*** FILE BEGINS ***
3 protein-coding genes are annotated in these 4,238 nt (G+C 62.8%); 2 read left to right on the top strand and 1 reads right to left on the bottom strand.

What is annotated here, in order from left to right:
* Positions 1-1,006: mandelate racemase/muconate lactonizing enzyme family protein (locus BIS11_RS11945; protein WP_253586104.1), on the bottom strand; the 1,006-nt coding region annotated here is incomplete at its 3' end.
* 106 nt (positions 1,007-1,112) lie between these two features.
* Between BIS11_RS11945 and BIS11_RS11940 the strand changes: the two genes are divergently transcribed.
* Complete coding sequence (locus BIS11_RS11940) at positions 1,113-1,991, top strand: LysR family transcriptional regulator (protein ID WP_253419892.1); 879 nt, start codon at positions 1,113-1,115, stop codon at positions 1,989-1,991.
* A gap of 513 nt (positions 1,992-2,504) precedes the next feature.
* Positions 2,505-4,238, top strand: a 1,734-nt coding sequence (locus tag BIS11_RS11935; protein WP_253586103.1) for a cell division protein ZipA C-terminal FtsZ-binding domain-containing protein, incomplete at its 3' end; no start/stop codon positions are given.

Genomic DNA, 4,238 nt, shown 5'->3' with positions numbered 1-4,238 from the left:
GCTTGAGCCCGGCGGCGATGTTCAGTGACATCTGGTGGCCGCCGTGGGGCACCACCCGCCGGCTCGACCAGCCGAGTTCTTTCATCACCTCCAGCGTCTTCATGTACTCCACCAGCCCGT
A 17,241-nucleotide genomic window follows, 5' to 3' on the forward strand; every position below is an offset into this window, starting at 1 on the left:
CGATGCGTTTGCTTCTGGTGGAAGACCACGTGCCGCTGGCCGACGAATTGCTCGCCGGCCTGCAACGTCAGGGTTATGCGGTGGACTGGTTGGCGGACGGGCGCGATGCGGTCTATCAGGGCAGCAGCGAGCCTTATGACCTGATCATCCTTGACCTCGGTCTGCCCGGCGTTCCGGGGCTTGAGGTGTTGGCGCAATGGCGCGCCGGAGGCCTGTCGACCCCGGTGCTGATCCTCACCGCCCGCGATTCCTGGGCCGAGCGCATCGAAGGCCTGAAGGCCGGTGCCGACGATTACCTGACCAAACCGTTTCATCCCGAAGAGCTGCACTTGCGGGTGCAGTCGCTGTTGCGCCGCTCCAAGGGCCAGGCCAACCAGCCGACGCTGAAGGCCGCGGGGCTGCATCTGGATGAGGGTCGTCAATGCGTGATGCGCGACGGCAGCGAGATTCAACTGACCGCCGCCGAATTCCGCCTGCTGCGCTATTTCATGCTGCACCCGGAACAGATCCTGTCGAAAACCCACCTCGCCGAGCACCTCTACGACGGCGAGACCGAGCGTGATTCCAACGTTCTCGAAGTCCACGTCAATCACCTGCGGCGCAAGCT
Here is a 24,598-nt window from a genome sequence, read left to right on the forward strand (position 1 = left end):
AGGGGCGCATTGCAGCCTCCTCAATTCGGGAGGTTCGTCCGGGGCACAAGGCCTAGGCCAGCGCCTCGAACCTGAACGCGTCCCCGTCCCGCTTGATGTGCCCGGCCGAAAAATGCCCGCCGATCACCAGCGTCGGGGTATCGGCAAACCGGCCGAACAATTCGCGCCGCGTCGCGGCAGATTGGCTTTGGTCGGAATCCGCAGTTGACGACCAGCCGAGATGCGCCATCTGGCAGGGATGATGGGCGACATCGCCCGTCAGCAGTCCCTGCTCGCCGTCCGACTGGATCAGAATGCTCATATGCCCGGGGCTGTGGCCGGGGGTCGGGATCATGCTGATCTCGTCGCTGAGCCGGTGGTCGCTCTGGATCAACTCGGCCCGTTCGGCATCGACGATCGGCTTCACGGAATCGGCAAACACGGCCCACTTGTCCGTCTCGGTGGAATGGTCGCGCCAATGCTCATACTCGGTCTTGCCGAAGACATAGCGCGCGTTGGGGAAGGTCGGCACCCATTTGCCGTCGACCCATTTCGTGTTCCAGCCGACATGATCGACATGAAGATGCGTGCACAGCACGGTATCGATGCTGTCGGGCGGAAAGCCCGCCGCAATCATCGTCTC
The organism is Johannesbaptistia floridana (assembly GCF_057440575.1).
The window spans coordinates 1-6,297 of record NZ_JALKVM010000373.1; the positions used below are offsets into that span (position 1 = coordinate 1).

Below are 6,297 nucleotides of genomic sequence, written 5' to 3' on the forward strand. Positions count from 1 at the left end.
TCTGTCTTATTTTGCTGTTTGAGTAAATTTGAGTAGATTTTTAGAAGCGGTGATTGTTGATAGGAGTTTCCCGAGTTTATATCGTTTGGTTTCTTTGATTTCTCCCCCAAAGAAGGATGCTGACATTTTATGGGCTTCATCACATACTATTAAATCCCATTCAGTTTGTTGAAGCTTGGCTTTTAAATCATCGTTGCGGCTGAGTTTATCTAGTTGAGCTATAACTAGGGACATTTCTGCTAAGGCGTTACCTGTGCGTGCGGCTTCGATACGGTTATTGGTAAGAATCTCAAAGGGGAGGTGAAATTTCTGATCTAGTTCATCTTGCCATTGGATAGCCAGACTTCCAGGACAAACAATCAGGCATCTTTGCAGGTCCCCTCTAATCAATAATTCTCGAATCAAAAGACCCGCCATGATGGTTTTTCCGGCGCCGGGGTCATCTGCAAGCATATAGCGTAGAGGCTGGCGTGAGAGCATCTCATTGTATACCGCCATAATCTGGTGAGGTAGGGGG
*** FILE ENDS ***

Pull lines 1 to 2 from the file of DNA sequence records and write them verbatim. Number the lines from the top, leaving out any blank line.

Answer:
3 protein-coding genes are annotated in these 4,238 nt (G+C 62.8%); 2 read left to right on the top strand and 1 reads right to left on the bottom strand.

What is annotated here, in order from left to right: